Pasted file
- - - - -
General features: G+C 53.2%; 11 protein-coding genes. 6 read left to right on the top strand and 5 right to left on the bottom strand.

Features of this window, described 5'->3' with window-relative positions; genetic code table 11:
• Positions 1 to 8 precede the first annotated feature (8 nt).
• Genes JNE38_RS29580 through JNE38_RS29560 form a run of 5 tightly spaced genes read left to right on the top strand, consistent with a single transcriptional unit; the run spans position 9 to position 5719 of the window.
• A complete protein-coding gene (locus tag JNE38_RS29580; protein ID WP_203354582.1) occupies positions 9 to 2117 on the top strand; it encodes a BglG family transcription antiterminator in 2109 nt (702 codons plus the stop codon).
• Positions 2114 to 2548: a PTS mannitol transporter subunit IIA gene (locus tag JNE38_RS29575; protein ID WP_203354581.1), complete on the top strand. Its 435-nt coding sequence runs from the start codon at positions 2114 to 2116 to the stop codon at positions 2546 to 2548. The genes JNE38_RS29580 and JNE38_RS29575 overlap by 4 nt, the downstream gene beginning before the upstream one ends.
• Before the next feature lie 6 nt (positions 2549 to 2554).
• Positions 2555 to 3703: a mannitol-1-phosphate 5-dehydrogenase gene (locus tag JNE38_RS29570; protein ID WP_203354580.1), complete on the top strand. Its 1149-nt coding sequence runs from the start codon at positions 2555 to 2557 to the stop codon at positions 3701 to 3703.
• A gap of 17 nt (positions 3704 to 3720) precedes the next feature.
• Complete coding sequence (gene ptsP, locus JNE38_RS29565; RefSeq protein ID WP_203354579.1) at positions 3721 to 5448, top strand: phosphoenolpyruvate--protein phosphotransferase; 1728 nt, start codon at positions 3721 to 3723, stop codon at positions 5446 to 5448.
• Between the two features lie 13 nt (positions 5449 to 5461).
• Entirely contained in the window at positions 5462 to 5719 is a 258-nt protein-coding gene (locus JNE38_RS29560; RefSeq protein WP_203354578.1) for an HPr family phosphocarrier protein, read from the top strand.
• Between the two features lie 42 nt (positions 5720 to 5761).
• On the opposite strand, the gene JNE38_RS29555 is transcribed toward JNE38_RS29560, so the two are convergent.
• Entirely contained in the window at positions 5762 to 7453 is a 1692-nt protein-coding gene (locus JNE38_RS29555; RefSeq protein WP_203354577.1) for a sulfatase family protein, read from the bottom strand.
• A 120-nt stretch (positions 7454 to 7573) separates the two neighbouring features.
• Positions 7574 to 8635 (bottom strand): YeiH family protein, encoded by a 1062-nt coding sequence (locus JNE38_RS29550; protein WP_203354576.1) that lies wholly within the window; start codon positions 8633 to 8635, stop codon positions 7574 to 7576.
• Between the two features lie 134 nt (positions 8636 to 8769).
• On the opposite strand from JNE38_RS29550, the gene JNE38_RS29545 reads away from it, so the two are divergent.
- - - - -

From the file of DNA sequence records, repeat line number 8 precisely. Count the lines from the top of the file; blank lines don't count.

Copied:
• Positions 2555 to 3703: a mannitol-1-phosphate 5-dehydrogenase gene (locus tag JNE38_RS29570; protein ID WP_203354580.1), complete on the top strand. Its 1149-nt coding sequence runs from the start codon at positions 2555 to 2557 to the stop codon at positions 3701 to 3703.